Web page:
Hovis has revealed more details on its major TV campaign, which will be shown for the first time this Friday, 12 September.The ad, which was filmed in Liverpool with a cast of more than 750 extras, depicts the highs and lows experienced by Britain during Hovis’ existence. The epic ad will cover World War 1, the suffragette movement, the first car, World War 2, the 1953 coronation and the “swinging sixties”, right up to the Millennium celebrations. It ends with the strapline ‘As good today as it’s always been’.The ad is the major part of parent company Premier Food’s plan to rejuvenate the Hovis brand. It will break with a 122-second spot during Coronation Street on Friday, to reflect the brand’s launch 122 years ago. Shorter 90 and 10-second versions will run until December. A four-week cinema campaign, press and in-store activity will support the campaign.Last week, Hovis’ marketing director Jon Goldstone told British Baker that the aim of the campaign was to “put real pride back into the fantastic Hovis brand”.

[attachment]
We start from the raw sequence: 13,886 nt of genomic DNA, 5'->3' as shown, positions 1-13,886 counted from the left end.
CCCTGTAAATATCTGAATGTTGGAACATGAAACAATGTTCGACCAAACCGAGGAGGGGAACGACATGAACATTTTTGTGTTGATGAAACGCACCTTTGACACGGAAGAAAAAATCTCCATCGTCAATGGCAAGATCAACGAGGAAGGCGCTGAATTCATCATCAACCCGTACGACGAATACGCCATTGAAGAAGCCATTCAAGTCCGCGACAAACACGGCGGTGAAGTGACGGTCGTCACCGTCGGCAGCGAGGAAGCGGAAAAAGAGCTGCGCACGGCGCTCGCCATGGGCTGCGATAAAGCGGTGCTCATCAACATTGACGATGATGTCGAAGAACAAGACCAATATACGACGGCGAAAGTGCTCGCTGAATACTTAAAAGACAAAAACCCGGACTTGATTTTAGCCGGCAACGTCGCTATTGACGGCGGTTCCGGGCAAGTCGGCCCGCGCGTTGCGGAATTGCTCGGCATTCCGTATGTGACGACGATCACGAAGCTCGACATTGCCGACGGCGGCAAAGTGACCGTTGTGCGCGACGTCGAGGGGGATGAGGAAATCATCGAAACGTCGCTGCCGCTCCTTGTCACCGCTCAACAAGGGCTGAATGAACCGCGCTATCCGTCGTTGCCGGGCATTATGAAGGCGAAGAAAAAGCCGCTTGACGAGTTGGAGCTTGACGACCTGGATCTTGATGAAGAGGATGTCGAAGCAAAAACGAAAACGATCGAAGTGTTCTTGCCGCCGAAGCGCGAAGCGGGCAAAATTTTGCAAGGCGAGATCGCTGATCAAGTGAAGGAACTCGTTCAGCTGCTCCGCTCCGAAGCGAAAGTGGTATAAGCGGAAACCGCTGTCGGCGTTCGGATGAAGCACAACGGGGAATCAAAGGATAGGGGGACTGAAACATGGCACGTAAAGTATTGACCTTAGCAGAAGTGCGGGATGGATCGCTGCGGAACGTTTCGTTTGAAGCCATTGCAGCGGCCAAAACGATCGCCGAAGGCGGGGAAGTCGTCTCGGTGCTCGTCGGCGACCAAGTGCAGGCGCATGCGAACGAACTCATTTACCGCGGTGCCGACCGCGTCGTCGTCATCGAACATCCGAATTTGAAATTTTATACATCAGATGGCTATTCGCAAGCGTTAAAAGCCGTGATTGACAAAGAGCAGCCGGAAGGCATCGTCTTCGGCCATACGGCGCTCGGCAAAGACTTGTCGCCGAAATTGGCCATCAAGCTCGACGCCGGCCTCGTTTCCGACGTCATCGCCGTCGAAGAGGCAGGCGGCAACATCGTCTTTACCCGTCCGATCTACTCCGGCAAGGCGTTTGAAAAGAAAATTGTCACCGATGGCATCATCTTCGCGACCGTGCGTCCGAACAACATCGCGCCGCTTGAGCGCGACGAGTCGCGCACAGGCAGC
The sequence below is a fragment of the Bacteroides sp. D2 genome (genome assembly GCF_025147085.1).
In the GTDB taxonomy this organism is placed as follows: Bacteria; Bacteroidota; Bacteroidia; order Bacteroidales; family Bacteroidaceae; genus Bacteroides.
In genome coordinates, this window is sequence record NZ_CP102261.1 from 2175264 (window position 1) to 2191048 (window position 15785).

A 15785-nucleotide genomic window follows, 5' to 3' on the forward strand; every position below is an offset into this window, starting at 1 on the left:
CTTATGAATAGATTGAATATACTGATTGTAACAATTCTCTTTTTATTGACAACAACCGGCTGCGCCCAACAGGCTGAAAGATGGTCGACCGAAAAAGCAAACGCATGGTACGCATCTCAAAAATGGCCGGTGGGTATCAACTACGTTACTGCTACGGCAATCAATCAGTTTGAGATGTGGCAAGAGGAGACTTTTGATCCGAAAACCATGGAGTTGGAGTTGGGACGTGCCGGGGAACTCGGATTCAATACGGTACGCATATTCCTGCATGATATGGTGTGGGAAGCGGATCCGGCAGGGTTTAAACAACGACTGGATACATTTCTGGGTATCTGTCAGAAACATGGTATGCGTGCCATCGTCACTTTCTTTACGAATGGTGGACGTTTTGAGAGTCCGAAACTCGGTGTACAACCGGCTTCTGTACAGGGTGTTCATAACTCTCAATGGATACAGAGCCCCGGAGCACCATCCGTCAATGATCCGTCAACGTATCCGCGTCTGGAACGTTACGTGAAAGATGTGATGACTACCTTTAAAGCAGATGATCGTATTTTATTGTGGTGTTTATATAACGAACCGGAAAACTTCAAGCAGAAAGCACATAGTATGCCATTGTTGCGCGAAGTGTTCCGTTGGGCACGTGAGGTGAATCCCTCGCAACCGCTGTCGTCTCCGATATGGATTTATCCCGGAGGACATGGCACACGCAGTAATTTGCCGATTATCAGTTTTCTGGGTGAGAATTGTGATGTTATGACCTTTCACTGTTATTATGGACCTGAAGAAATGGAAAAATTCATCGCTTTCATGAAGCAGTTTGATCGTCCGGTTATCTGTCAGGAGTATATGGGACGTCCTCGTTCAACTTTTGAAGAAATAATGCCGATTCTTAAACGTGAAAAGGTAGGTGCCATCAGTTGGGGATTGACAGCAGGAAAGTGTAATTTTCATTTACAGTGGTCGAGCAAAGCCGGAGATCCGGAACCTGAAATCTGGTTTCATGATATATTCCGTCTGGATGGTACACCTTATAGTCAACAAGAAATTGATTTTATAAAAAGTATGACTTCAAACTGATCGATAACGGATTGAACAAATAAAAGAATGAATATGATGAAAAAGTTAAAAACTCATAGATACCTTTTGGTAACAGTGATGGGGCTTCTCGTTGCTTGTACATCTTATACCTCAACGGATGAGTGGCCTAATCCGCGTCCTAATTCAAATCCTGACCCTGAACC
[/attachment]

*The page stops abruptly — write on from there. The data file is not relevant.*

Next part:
Colorado’s historic Red Rocks Amphitheatre has been under fire for its recently announced pilot plans to renovate certain aspects of the outdoor music venue. Specifically, the planter boxes lining the steps within the venue may be paved over with these new plans, causing the two rows of 75-year-old juniper trees to be moved or relocated.Red Rocks Makes Moves Against Scalpers, Implements New Ticket SystemCity Of Denver’s StanceThe City of Denver cites that the venue has been violating safety railing codes for years now and renovating the planting boxers would allow for these safety upgrades to be made. City code states that “Guards shall be located along open-sided walking surfaces, including mezzanines, equipment platforms, aisles, stairs, ramps and landings that are located more than 30 inches measured vertically to the floor or grade below at any point within 36 inches horizontally to the edge of the open side.”As Brian Kitts, marketing director for the City of Denver Arts and Venues told 303 Magazine, “Bottom line is, we’re not up to code. . . . Right now, the planter boxes are used by patrons for seating/standing during shows. That’s where the violation is.”Kitts also notes that because people sit, stand, and (during the day) exercise in the planter boxes, they are not being used in the way they were designed. Due to beer and other pollutants being spilled in the soil of the boxes, some of the trees in the planters are dying. He continues, “It’s not just about safety, it’s about aesthetics.”Red Rocks Is Hosting Its First-Ever New Year’s Eve Celebration This YearFriends Of Red Rocks’ StanceHowever, Friends of Red Rocks, a nonprofit dedicated to preserving and ensuring the dignity of Red Rocks, disagrees with the changes. Since Friends of Red Rocks’ inception in 1999, the organization has successfully protested a number of proposals to renovate Red Rocks that involved removing trees out from the interior of the venue; because Red Rocks is owned by the city of Denver, all construction to the venue must be approved by the Landmark Preservation Commission (LPC), requiring that all proposed changes be opened up to a public forum.Friends of Red Rocks is aware of the city’s need to follow building codes. However, they disagree that the safety violations are legitimate in their own right, with Steve Good, a founding member of FoRR, telling 303 Magazine, “[The City of Denver is] claiming that’s a safety concern, and we don’t really buy that, because for 75 years we haven’t had any known accidents of people falling out of the planter boxes, and our view is that by putting up railings you’re increasing distance between body to ground when people will inevitably climb up on those railings.” He continued, “We think that it’s actually increasing hazard to put those railings up.”Ultimately though, FoRR seems most concerned about the juniper trees within the venue, arguing that these original trees should be retained. While the City has said that many of the trees’ health is in decline, the organization brought in an arborist to assess their condition—while none of the trees ranked “excellent”, two were dead, and 11 were in “poor” condition, the arborist noted that some of them could live for another century, with eight junipers in “good” condition and 35 in “fair condition.”Dark Star Orchestra To Debut At Red Rocks With Keller Williams, Honor GD Red Rocks Show 40 Years LaterWhat’s Happening Now?A large public backlash against the planned renovations to Red Rocks has been ongoing, with many speaking out about the removal of juniper trees in the venue. The City of Denver is currently working on a different proposal following the outspoken disapproval by Friends of Red Rocks—Kitts has explained that the new plan will only remove unhealthy trees and replace them with other foliage, while healthy junipers will remain untouched. If the city’s plans are approved, they’ll begin testing railings around the planter boxes by next year.As for Friends of Red Rocks, they are watching these planned proposals carefully. They’re also in the process of creating, as told by Good, preservation guidelines so that when the LPD reviews things, it has a document to go off of.[H/T 303 Magazine; Photo: Andrew Rios]